Boeing is close to striking a deal with the Chinese government to open a 737 jet completion and delivery centre in China, The Seattle Times reported.
According to a person familiar with the details, an announcement could be made during president Xi Jinping's visit to Seattle on 23 September.
Leaks of the news caught elected officials, unions and industry leaders in Washington state by surprise.
Reuters reported that the governor's office, labour leaders and industry associations claimed to be unaware of the developments.
Final assembly of the 737 airframes would continue in Renton, which employed around 12,000 people, about half of those production workers.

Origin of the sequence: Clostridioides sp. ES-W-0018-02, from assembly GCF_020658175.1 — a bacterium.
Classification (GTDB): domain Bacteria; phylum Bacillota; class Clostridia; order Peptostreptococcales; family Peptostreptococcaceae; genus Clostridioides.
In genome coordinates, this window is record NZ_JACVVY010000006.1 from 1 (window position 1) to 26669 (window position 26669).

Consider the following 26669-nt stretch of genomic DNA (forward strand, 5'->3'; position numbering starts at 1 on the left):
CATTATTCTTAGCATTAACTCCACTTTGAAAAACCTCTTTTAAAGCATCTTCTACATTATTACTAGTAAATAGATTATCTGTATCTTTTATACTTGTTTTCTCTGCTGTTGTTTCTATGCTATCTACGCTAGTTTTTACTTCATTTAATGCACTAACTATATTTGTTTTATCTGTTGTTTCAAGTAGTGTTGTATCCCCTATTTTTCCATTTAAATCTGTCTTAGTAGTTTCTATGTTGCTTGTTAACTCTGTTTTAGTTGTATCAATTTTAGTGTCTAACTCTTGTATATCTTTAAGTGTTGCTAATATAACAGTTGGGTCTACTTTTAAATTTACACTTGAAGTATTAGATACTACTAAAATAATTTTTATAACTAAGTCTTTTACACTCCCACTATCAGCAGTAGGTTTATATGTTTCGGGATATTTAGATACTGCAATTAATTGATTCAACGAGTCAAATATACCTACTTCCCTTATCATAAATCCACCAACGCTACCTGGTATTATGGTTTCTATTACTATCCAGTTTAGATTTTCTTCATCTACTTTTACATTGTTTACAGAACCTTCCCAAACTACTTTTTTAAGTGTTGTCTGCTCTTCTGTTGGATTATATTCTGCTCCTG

However, jets destined for Chinese carriers - between a quarter and a third of all 737s built, would fly empty to a new Chinese facility for installation of interiors, exterior painting, customer flight tests and delivery, a person familiar with the plan said.
A deal of the type would create Boeing's most significant overseas commercial-aircraft venture, which would grant it new leverage in the world's biggest aviation market.
Though Boeing had long had an extensive global supply chain, this would be the first time its jets would be finished and delivered outside the US.
According to the person familiar with the plan, details such as which Chinese company Boeing would partner, where the facility would be set up and when it would open were still under discussion.